Diamond kicked 2015 off with a bang, staging a prize-giving ceremony for the first ever winner of the Student Science Communicators Award, launched in 2014. The competition was set up to encourage young people working at Diamond to present their experiences as scientists to the public in thoughtful and creative ways.
Every year, Diamond welcomes around 30 undergraduate students to the synchrotron as part of the Student Summer Placement scheme. These students spend the summer working on cutting-edge scientific, engineering and computing projects that capitalise on the advanced techniques and equipment on offer at the facility. This programme is a unique opportunity for young scientists to experience daily life working in STEM, taking part in real research, forging valuable links with scientists from Diamond and from the wider STEM community, and making a contribution to their field.
Entrants to the Science Communicators Award submitted blogs, jokes, poems, and images, all with the aim of engaging the public with the students’ projects at Diamond. Many entrants also took to social media to promote their work, explaining their research to non-scientists over Twitter and Facebook. At the end of the summer, all entries were assessed and winners chosen in several categories. Students won prizes for good writing, creative communication, and sustained contributions over the entire period. Each winner was awarded both a book, Science Communication: A Practical Guide for Scientists, and the opportunity to have their work featured in Diamond’s magazines and on the website.
The top prize went to John Sandford O’Neill, whose blog brought together excellent writing, beautiful photography, and superb social media skills. John used prose and images to convey a highly complex concept: topological insulator thin films. Thin films may well shape the future of technology. They’re made by firing beams of atoms at a substrate, building up a very thin layer – this thinness gives them unique properties, making their electrons behave in strange ways. If fully harnessed, thin films could be used to create much faster, more powerful computing.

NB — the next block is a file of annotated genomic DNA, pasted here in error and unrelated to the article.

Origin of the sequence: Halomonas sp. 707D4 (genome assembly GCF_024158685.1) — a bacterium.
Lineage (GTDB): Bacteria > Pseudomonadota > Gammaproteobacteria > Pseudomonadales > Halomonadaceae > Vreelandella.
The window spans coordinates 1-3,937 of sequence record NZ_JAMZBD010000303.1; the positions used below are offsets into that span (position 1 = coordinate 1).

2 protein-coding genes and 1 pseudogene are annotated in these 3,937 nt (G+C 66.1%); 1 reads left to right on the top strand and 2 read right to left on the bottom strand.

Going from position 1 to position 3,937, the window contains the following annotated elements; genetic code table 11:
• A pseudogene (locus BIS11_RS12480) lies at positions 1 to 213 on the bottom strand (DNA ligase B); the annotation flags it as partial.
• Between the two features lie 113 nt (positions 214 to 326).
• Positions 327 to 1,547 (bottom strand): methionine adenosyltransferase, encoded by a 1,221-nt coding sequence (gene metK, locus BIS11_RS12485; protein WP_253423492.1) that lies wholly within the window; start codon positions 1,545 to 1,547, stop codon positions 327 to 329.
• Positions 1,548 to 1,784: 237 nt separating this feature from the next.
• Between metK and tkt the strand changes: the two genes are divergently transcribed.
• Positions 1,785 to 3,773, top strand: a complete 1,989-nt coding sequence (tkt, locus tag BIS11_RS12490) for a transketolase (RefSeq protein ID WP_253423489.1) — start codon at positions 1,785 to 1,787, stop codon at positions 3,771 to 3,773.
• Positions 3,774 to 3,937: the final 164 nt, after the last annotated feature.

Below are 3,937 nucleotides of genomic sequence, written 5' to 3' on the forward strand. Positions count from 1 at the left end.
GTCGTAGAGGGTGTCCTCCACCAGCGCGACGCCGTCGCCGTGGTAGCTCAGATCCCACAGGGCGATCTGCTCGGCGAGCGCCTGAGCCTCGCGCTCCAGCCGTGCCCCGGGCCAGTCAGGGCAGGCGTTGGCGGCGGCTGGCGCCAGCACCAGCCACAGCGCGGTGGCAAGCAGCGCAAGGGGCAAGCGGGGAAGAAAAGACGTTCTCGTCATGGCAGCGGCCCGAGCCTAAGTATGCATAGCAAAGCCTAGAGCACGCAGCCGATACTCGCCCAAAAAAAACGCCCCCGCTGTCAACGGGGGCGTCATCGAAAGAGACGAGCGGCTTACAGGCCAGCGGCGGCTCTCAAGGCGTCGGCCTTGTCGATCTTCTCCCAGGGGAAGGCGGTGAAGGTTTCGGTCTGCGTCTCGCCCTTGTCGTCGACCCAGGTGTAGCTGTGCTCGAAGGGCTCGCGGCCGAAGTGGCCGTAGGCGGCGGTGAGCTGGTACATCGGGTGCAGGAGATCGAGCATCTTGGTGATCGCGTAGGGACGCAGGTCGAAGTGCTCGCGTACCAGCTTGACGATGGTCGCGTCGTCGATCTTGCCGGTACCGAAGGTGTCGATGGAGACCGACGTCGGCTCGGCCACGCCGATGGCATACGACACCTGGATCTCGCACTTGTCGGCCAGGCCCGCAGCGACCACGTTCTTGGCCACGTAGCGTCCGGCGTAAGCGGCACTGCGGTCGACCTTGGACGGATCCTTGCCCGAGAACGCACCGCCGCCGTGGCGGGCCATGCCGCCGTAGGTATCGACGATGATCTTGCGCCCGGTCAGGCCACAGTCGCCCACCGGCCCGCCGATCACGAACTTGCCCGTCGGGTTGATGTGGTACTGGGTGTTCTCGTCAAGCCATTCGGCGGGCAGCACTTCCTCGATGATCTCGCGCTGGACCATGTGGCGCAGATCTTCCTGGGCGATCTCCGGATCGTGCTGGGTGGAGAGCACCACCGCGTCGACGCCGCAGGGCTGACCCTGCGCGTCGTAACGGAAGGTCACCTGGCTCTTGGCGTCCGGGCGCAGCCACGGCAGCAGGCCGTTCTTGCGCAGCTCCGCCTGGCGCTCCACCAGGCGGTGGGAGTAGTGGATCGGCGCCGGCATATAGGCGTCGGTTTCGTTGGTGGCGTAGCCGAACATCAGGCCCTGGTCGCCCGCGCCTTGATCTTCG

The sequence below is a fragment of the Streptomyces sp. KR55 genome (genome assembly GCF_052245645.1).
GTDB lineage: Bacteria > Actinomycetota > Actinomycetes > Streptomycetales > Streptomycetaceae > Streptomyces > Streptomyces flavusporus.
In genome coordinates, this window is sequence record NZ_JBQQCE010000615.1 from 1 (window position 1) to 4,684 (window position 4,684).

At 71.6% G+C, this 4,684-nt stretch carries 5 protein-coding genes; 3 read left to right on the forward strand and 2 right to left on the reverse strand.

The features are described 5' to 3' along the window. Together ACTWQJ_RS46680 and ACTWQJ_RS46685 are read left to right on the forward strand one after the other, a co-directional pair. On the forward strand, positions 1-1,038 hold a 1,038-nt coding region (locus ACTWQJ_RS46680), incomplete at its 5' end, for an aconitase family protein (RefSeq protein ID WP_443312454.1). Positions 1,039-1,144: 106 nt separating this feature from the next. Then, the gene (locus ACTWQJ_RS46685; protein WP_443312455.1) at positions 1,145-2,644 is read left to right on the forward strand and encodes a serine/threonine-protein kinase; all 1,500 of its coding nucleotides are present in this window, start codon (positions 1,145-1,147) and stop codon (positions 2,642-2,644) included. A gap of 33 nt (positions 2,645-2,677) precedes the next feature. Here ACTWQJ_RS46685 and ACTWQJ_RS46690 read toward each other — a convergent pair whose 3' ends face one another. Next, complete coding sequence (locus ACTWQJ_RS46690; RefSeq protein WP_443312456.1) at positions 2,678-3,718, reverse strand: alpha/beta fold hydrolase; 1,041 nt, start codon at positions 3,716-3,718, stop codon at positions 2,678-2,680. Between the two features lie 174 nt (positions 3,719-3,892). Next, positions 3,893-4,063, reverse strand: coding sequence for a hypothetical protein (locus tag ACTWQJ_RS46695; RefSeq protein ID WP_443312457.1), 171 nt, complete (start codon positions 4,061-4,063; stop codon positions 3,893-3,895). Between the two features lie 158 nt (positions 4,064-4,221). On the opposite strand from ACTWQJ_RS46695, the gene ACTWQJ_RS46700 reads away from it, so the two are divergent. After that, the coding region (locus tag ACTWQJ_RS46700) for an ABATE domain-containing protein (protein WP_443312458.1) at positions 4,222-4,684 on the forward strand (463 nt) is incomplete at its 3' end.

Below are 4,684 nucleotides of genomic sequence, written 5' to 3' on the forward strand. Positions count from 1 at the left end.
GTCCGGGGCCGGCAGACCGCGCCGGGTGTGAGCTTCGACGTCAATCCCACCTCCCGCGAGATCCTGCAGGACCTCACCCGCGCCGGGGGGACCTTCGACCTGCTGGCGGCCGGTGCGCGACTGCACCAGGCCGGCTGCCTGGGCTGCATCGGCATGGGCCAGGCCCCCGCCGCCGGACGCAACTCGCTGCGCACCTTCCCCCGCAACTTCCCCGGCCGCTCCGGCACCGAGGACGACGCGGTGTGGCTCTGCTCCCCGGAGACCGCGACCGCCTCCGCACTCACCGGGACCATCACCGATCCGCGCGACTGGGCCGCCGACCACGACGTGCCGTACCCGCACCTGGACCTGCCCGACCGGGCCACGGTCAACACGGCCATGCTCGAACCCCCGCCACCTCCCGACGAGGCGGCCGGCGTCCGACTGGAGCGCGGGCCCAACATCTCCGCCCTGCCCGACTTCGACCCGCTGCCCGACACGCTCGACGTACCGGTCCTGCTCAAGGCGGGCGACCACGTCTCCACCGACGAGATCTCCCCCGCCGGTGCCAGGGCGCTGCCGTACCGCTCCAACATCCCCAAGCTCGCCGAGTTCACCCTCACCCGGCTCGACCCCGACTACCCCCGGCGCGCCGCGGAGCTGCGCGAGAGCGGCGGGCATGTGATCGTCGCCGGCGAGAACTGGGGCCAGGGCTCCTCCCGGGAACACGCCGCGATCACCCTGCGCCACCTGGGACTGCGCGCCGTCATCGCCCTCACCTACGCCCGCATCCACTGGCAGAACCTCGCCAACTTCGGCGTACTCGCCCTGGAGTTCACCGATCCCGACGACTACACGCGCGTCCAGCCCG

Whilst highly significant, topological thin films are not easy to explain, but John succeeded in conveying the importance of his work in a way that was both accessible and intriguing. He comments: “It was great to be doing something that was so interesting I just had to share it. When you’re studying at university, you’re generally looking at things that have already been discovered and doing things that have been done before. But this was completely different. I hadn’t tried blogging before, but I was working on really novel research and it was so exciting, I had lots to say!”
John continues: “I’m very grateful to have been awarded the top prize, and I’m so thankful to everyone I worked with this summer, especially to the people on I07 and my supervisors; I couldn’t have done it without them. It was amazing working at Diamond, and this is just the icing on the cake!”
Steve Collins is Diamond’s Scientific Training & Education Coordinator; he leads the summer placements, ensuring that each year, Diamond is able to welcome a selection of high-calibre students. He comments: “Diamond’s summer programme has gone from strength to strength. Each year we look forward to working with some of the brightest students in the country. It brings a real buzz to the place. Diamond is a wonderful place to do science and the students remind us just how exciting and important our work is!”
Diamond’s summer student initiative looks to inspire the next generation of scientists with the exciting reality of a career in STEM. With the launch of the communication awards, students who spend a summer at Diamond will also emerge equipped to interact with the public and share the significance of their research with the world.
Diamond Light Source is the UK's national synchrotron science facility, located at the Harwell Science and Innovation Campus in Oxfordshire.
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